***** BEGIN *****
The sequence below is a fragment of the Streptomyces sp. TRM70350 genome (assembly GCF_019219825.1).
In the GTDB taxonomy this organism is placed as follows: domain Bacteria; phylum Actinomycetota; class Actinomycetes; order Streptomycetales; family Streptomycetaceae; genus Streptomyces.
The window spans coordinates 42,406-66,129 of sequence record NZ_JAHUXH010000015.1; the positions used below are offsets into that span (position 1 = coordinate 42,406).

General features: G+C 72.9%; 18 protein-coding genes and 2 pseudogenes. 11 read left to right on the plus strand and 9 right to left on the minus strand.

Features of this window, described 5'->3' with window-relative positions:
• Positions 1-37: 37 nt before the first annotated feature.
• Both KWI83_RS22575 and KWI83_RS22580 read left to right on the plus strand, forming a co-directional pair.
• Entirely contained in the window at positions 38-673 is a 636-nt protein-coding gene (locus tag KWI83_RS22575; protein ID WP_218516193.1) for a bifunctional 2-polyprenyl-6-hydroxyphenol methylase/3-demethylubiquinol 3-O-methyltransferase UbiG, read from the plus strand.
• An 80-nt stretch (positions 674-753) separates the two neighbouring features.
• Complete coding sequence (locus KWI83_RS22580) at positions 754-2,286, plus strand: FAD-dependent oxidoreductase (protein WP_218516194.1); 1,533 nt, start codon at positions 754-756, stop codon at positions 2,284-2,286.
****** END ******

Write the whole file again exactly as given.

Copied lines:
The sequence below is a fragment of the Streptomyces sp. TRM70350 genome (assembly GCF_019219825.1).
In the GTDB taxonomy this organism is placed as follows: domain Bacteria; phylum Actinomycetota; class Actinomycetes; order Streptomycetales; family Streptomycetaceae; genus Streptomyces.
The window spans coordinates 42,406-66,129 of sequence record NZ_JAHUXH010000015.1; the positions used below are offsets into that span (position 1 = coordinate 42,406).

General features: G+C 72.9%; 18 protein-coding genes and 2 pseudogenes. 11 read left to right on the plus strand and 9 right to left on the minus strand.

Features of this window, described 5'->3' with window-relative positions:
• Positions 1-37: 37 nt before the first annotated feature.
• Both KWI83_RS22575 and KWI83_RS22580 read left to right on the plus strand, forming a co-directional pair.
• Entirely contained in the window at positions 38-673 is a 636-nt protein-coding gene (locus tag KWI83_RS22575; protein ID WP_218516193.1) for a bifunctional 2-polyprenyl-6-hydroxyphenol methylase/3-demethylubiquinol 3-O-methyltransferase UbiG, read from the plus strand.
• An 80-nt stretch (positions 674-753) separates the two neighbouring features.
• Complete coding sequence (locus KWI83_RS22580) at positions 754-2,286, plus strand: FAD-dependent oxidoreductase (protein WP_218516194.1); 1,533 nt, start codon at positions 754-756, stop codon at positions 2,284-2,286.